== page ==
I’m a Grown “Lil’ Man
In the summer of 2018, (Oh, the Pre-COVID era) comedian Jaboukie Young-White coined the term “Short King” to shout out all the men out there who can’t imagine what it’s like to be six foot or taller but still have swagger. #TheStruggleIsReal.
Young-White’s paeans to short kings encourage us to confront society’s overvaluation of men’s height and recognize the guys under 6ft whose positive attitudes render them nothing short of regal. A short king isn’t just any male-presenting person of modest stature – it’s someone who has the strength of character to flourish in the face of conventional male beauty standards.
I stand at five feet seven inches tall; by no means am I towering over anyone. My biological father is shorter than I am, but my mother stood at about five foot nine inches in her youth. So Poppa had that mouthpiece and a killer personality! I came of age in Chicago during the late 80s and early 90s when Michael Jordan and the Chicago Bulls dominated the sports world. I grew up watching pro-wrestling too. Both pro-basketball and pro-wrestling are very different in their presentation, but one thing rang true for those respective industries in that era. The bigger and taller the athlete, the better.
I was always the shorter guy amongst my friends from elementary school well until my college years. My younger brothers and most of my nephews are taller than me, and I have a couple of taller nieces. Funny enough, I never gave much thought about how my height might have hindered me in life. Like many people I’ve dealt with share of mental health issues and anxiety. But it was never due to not be standing as tall as Idris Elba or Dwayne Johnson. It’s something I accepted long ago and knew I would probably always be last picked for a game of three on three b-ball (I’m not mad about it, I suck at basketball, and football is my sport of choice).
Through my time in service, I got into physical fitness and gain more confidence in myself. I did okay in the dating realm, and I can only recall a handful of times that a woman (in my single days) flat out told me I was too short for them. On the other hand, I know that there are quite a few men out there that hover at five foot eight or below who feel that their lack of stature hinders them in the game of love. I remember the dating apps, and the ladies who claimed six foot or more was their only preference. Oh, the horror.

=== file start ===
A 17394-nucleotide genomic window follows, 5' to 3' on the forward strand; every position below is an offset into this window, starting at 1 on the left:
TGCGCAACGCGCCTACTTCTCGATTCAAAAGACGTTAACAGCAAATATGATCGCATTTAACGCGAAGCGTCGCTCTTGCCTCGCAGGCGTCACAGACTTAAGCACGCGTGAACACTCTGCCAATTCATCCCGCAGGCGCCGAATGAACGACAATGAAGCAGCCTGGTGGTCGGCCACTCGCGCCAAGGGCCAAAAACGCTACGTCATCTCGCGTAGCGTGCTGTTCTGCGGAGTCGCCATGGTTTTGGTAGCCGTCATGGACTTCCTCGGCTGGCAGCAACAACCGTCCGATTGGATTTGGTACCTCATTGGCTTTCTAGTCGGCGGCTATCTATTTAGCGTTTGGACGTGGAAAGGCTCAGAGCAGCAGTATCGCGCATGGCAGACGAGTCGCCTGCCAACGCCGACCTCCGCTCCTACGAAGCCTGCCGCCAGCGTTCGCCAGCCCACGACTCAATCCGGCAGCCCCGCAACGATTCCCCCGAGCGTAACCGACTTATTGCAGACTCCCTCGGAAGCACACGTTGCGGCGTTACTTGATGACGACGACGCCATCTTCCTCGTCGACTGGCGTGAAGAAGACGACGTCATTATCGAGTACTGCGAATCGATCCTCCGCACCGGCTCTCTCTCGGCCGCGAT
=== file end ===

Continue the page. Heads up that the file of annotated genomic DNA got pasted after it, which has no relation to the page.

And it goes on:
Fun Size Woes
Being short isn’t a mark of shame and it shouldn’t be seen as one. Height depends on many factors and is out of any person’s control. It’s the luck of the dice if you grew up to be a giant like LeBron James or a “Grown ‘Little’ Man” like Kevin Hart. But for us short guys, we are stereotyped to have Napoleon Complex. Joe Pesci movies didn’t help with this stereotype. Hotheaded crazy men with some type of complex can come in a variety of heights. Still, we live in a shallow culture that will judge people based on things beyond their control, like skin color, sex, looks, disability, and of course, height.
Some fellas on the short end feel like their dating options are hindered or almost zero because they might be five foot four. I would contend with those gentlemen that it’s probably all in your head. Yes, we live in a society that tells people of all sexual orientations that the ideal attractive male is tall, dark, and handsome. I consider myself two for three; in that category. That’s not bad; plus, I let my wife know she wanted me off the market after only two weeks of dating. She succeeded where several other women before her had failed. Father like son, I suppose? Yes, it seems like tall dudes are placed a pedestal over us shorter fellas. But that’s on a superficial pedestal.
Short Kings Unite